Operationalizing De-commodification and De-familization Outcomes via the Relative Poverty Approach: An Application to Western European Countries
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This article develops an approach with which to operationalise the outcomes of de-commodification and de-familisation processes. Since the de-commodification and de-familisation concepts share an emphasis on ‘a socially acceptable standard of living for individuals’ with the notion of relative poverty, the income-poverty indicator has been adopted to develop pertinent national rates. In particular, since de-commodification outcomes concern people with a socially acceptable standard of living independently of sale of their labour power, the national proportions of individuals with an equivalised disposable income above the poverty threshold who have stopped working have been accounted for. On the other hand, given that de-familisation outcomes regard individuals with a socially acceptable standard of living aside from family relationships, the national percentages of persons who actually live alone, or simulated as living alone, with an equivalised disposable income above the poverty threshold have been considered. Moreover, exploiting the equivalised disposable income computation, pertinent micro-simulations are developed to capture the role of the state and the family in de-commodification outcomes, and the contribution of the market and the state to de-familisation outcomes. On the basis of the European Union Statistics on Income and Living Conditions, an empirical application of this approach is then provided. Specifically, data for 16 European countries were used to compute the above-mentioned national rates. Furthermore, we checked whether our outcome figures exhibited any correspondence with the country-groups deriving from the classic welfare regime typologies or more in general with the measures resulting from the social policy structure.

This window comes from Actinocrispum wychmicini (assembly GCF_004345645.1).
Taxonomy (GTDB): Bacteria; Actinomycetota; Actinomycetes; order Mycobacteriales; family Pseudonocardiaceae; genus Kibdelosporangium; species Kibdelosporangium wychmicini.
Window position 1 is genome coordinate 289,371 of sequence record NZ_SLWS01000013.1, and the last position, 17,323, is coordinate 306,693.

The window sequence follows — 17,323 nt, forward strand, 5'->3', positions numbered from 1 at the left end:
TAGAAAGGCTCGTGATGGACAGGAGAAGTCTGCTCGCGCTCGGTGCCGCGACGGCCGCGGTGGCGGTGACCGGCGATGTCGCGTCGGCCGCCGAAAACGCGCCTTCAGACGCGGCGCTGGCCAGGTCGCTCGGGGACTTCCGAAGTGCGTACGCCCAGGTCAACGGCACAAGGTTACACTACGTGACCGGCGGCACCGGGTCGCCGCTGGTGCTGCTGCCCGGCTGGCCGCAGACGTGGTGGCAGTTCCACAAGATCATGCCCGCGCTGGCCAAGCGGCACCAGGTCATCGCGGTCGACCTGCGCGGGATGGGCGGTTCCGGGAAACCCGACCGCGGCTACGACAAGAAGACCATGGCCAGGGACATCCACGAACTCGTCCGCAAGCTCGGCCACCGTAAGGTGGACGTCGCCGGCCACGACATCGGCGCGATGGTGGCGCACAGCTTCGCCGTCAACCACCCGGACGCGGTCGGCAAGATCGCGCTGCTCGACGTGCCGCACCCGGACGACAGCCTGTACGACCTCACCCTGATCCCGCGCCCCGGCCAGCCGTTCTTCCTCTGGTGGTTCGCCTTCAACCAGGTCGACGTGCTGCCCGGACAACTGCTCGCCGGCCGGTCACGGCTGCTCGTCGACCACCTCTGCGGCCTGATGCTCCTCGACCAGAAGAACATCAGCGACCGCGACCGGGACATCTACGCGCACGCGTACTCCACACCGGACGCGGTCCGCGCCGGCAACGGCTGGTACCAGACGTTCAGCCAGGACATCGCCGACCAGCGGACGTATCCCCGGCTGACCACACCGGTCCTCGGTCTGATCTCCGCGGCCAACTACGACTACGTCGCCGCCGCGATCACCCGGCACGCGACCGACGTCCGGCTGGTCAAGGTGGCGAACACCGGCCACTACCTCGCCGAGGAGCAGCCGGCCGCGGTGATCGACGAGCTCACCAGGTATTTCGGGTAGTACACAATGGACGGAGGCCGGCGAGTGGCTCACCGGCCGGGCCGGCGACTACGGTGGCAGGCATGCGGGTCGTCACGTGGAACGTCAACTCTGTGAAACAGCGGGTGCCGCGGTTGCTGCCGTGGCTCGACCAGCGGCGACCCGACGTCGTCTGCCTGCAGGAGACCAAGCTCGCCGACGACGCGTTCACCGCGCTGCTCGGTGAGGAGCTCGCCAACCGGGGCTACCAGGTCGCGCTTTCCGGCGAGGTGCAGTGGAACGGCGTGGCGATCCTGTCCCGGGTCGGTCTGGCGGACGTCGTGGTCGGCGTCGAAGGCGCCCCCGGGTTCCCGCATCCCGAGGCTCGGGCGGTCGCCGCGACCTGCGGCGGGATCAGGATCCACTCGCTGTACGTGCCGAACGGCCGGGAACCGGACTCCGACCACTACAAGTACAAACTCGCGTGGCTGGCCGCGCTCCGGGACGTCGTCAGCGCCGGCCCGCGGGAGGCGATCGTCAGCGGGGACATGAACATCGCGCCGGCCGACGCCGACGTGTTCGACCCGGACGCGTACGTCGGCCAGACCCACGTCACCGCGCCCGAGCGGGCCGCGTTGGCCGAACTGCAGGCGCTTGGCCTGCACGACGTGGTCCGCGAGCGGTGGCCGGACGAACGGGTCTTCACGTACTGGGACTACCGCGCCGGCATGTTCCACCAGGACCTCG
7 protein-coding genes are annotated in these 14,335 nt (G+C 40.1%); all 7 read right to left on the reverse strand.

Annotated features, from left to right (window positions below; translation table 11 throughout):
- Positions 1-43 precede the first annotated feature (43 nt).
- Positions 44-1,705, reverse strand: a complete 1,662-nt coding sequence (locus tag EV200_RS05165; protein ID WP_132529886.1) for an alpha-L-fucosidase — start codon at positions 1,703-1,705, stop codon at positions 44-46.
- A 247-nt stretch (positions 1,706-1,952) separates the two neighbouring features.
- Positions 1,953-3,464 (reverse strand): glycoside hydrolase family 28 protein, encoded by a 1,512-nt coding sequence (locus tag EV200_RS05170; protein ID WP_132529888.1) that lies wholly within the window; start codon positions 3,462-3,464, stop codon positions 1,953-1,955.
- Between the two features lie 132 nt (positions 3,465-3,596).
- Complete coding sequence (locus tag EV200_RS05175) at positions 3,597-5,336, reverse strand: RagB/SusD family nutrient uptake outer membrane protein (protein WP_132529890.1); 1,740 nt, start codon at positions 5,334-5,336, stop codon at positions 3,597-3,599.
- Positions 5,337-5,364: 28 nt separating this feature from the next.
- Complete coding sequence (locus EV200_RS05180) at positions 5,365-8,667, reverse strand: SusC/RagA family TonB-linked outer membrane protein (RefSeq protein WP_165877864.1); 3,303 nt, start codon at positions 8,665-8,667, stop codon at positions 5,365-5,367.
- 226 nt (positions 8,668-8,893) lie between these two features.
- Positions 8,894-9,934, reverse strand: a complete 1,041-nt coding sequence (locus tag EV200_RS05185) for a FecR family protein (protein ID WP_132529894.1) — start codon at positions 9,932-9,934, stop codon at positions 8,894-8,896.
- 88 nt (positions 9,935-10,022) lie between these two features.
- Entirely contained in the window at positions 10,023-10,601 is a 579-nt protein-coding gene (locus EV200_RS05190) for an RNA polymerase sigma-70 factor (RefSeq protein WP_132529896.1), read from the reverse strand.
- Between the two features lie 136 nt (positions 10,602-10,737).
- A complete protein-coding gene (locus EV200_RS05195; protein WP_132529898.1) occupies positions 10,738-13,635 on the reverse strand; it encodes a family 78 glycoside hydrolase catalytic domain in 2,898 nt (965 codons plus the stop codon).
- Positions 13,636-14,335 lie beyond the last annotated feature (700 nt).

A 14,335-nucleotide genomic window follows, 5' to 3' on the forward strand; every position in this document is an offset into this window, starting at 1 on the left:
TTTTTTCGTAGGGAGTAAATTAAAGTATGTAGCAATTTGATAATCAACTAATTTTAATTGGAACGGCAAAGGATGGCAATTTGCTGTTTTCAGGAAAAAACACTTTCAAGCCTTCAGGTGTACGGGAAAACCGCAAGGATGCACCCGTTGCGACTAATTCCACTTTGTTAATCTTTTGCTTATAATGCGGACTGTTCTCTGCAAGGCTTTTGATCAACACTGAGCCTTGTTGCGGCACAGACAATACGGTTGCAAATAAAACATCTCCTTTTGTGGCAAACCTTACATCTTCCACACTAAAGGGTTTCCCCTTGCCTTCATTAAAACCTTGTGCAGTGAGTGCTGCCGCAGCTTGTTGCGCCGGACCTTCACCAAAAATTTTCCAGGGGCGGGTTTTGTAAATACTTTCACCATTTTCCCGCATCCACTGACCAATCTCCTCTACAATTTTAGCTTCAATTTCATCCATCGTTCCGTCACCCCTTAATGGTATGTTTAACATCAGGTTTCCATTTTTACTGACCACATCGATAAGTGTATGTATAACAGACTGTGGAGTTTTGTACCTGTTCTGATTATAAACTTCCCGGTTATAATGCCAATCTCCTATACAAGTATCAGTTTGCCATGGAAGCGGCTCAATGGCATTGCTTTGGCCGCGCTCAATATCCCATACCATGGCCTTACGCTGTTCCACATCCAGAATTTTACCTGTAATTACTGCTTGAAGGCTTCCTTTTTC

KeywordsDe-commodification De-familisation Outcome operationalisation Relative poverty Equivalised disposable income
Preliminary versions of this paper have been presented at the ECSR 20th Anniversary Conference (Trinity College Dublin) and at the Brown Bag Seminars (University of Trento). In this regard, we are grateful for the comments of several participants in these meetings. Furthermore, we would like to thank Davide Azzolini, Carlo Fiorio, Henning Lohmann, Teresio Poggio and Amedeo Spadaro for their very helpful discussions on the various aspects of this article. Especial thanks go to Joan Eliel Madia for his precious technical support. Finally, we are particularly grateful to the two anonymous reviewers who provided very valuable comments on earlier versions of this article.
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